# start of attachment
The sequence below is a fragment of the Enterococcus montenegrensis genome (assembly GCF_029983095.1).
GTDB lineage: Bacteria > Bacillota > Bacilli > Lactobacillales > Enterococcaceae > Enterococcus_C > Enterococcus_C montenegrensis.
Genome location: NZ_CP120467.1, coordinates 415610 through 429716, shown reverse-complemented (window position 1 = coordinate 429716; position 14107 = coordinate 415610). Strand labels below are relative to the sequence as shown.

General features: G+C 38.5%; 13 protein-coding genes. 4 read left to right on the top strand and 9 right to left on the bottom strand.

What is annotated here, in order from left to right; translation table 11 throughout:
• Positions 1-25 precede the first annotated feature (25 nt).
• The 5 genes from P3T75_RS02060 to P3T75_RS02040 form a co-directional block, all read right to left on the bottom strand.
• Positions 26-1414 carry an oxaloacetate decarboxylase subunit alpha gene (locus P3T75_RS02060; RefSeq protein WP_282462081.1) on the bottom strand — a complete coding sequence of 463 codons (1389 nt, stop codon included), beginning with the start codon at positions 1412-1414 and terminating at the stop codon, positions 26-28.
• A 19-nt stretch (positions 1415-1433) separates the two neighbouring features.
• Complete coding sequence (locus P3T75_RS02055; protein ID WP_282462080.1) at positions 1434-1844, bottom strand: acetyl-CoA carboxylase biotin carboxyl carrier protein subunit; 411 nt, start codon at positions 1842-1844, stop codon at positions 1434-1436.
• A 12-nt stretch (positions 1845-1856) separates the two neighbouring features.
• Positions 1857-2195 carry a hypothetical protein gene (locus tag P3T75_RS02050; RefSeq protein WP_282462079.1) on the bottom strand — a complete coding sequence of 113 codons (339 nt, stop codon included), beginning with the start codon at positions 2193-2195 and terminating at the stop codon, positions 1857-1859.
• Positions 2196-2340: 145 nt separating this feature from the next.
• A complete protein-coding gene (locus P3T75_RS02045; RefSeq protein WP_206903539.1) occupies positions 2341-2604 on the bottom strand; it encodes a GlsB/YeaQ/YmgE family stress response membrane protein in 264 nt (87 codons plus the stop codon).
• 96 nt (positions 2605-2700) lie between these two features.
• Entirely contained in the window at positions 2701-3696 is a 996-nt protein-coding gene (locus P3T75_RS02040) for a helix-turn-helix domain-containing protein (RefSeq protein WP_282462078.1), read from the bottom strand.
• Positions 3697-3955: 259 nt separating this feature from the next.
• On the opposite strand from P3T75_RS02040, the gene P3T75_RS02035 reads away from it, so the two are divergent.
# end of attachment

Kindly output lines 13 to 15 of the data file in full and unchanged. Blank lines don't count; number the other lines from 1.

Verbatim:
• Positions 2196-2340: 145 nt separating this feature from the next.
• A complete protein-coding gene (locus P3T75_RS02045; RefSeq protein WP_206903539.1) occupies positions 2341-2604 on the bottom strand; it encodes a GlsB/YeaQ/YmgE family stress response membrane protein in 264 nt (87 codons plus the stop codon).
• 96 nt (positions 2605-2700) lie between these two features.